MicroRNA hsa-miR-4717-5p regulates RGS2 and may be a risk factor for anxiety-related traits

Leif Hommers*, Annette Raab, Alexandra Bohl, Heike Weber, Claus-Juergen Scholz, Angelika Erhardt, Elisabeth Binder, Volker Arolt, Alexander Gerlach, Andrew Gloster, Raffael Kalisch, Tilo Kircher, Tina Lonsdorf, Andreas Stroehle, Peter Zwanzger, Manuel Mattheisen, Sven Cichon, Klaus-Peter Lesch, Katharina Domschke, Andreas ReifMartin J. Lohse, Juergen Deckert

*Corresponding author for this work

Research output: Contribution to journalArticleAcademicpeer-review

19 Citations (Web of Science)

Abstract

Regulator of G-protein Signaling 2 (RGS2) is a key regulator of G-protein-coupled signaling pathways involved in fear and anxiety. Data from rodent models and genetic analysis of anxiety-related traits and disorders in humans suggest down-regulation of RGS2 expression to be a risk factor for anxiety. Here we investigated, whether genetic variation in microRNAs mediating posttranscriptional down-regulation of RGS2 may be a risk factor for anxiety as well. 75 microRNAs predicted to regulate RGS2 were identified by four bioinformatic algorithms and validated experimentally by luciferase reporter gene assays. Specificity was confirmed for six microRNAs (hsa-miR-1271-5p, hsa-miR-22-3p, hsa-miR-3591-3p, hsa-miR-377-3p, hsa-miR-4717-5p, hsa-miR-96-5p) by disrupting their seed sequence at the 3' untranslated region of RGS2. Hsa-miR-4717-5p showed the most robust effect on RGS2 and regulated two other candidate genes of anxiety disorders (CNR1 and IKBKE) as well. Two SNPs (rs150925, rs161427) within and 1,000 bp upstream of the hostgene of hsa-miR-4717-5p (MIR4717) show a minor allele frequency greater than 0.05. Both were in high linkage disequilibrium (r(2) = 1, D'?= 1) and both major (G) alleles showed a trend for association with panic disorder with comorbid agoraphobia in one of two patient/control samples (combined n(patients) = 497). Dimensional anxiety traits, as described by Anxiety Sensitivity Index (ASI) and Agoraphobic Cognitions Questionnaire (ACQ) were significantly higher among carriers of both major (G) alleles in a combined patient/control sample (n(combined) = 831). Taken together, data indicate that MIR4717 regulates human RGS2 and contributes to the genetic risk towards anxiety-related traits.? 2015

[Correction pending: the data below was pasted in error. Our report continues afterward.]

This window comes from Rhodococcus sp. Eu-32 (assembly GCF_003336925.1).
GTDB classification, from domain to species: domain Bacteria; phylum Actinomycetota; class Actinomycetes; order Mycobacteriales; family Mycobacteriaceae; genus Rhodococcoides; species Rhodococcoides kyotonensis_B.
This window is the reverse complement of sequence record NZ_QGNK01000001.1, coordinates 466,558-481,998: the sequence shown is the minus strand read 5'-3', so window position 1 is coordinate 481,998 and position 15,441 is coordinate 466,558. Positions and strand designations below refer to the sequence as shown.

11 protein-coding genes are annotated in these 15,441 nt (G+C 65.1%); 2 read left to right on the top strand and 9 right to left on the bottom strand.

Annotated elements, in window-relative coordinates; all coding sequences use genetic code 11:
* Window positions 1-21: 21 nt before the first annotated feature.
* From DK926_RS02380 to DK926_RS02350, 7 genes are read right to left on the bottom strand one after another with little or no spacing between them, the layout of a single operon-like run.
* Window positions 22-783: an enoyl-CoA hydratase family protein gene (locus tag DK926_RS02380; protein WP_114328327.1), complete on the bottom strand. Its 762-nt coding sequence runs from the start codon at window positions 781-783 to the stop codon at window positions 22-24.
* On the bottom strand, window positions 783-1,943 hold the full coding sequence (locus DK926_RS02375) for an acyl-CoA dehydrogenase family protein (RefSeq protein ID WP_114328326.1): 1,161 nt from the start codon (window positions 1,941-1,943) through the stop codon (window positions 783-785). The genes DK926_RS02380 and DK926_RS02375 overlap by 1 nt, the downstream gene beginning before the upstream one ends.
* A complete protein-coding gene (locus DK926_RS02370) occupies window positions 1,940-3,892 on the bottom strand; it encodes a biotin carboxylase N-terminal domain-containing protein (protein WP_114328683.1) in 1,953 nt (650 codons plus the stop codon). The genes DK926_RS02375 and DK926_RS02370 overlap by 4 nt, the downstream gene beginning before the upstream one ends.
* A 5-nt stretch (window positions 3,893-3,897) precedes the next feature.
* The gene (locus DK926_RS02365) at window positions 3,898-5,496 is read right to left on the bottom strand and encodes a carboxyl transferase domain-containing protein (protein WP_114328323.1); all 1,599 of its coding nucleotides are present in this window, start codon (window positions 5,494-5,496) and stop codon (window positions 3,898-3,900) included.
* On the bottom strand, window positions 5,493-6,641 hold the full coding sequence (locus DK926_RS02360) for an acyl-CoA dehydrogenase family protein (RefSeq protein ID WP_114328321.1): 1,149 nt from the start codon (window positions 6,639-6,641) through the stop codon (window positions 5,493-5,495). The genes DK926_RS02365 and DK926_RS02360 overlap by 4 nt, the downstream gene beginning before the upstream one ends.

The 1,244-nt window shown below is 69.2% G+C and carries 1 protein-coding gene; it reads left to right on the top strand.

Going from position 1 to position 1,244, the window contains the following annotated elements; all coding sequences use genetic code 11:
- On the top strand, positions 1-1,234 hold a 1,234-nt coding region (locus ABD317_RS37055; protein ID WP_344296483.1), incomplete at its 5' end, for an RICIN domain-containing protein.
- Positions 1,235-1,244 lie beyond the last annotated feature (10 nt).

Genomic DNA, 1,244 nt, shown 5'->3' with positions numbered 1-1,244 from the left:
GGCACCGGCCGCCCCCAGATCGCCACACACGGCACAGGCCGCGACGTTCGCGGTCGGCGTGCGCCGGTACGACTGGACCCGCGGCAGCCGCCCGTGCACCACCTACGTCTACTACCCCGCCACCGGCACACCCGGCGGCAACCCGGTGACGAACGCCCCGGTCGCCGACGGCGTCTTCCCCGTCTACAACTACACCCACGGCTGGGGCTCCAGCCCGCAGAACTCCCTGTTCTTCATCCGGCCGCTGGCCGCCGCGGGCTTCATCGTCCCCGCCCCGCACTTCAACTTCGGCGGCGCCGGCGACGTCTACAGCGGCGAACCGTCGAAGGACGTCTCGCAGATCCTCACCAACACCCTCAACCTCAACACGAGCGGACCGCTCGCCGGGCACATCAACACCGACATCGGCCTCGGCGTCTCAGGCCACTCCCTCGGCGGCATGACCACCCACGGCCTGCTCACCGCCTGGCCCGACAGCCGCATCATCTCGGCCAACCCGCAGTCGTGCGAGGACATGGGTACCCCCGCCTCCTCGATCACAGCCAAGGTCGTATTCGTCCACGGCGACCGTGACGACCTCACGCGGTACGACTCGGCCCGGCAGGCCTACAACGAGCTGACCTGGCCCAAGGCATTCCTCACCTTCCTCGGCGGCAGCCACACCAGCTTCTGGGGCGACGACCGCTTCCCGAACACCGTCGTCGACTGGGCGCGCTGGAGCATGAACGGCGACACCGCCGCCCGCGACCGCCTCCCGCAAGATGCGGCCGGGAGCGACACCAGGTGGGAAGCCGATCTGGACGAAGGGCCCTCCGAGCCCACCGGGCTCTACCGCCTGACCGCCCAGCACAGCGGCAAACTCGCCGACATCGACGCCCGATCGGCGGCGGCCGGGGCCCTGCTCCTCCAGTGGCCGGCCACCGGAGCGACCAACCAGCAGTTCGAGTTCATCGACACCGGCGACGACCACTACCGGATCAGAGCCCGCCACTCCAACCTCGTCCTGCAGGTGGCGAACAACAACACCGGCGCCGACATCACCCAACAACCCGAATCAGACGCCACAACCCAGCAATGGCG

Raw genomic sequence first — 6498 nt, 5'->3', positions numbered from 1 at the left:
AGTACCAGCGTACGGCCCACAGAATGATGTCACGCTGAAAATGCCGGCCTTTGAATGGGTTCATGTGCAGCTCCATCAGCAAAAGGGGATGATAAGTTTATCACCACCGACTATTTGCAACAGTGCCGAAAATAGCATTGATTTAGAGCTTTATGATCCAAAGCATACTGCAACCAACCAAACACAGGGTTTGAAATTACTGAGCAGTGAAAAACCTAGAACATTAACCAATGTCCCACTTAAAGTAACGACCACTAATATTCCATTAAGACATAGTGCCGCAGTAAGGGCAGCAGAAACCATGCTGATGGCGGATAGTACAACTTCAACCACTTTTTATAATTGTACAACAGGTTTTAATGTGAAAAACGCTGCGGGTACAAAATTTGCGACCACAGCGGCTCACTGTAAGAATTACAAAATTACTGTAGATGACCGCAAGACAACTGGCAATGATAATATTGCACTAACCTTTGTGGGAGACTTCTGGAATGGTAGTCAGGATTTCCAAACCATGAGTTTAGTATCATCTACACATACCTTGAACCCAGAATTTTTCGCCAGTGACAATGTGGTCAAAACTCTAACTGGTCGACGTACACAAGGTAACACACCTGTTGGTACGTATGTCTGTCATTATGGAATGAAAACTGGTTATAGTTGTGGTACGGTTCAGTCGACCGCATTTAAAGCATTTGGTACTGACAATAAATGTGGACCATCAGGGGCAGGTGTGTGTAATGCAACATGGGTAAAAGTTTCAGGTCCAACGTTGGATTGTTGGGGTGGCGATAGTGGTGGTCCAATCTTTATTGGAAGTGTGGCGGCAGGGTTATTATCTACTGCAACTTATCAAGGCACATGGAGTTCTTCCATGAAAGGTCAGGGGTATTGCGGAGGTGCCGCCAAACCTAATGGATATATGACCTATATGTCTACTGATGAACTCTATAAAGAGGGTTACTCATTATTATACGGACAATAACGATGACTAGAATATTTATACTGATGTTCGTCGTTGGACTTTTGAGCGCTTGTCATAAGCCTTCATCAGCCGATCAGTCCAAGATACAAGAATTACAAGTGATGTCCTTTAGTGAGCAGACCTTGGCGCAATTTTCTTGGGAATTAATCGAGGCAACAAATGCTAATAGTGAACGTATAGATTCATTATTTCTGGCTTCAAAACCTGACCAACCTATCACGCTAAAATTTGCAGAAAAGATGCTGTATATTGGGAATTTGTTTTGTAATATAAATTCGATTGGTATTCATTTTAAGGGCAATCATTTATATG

Original languageEnglish
Pages (from-to)296-306
JournalAmerican Journal of Medical Genetics Part B-neuropsychiatric Genetics
Volume168
Issue number4
DOIs
Publication statusPublished - Jun 2015

Keywords

  • miRNA
  • MIR4717
  • panic disorder
  • gene regulation
  • association

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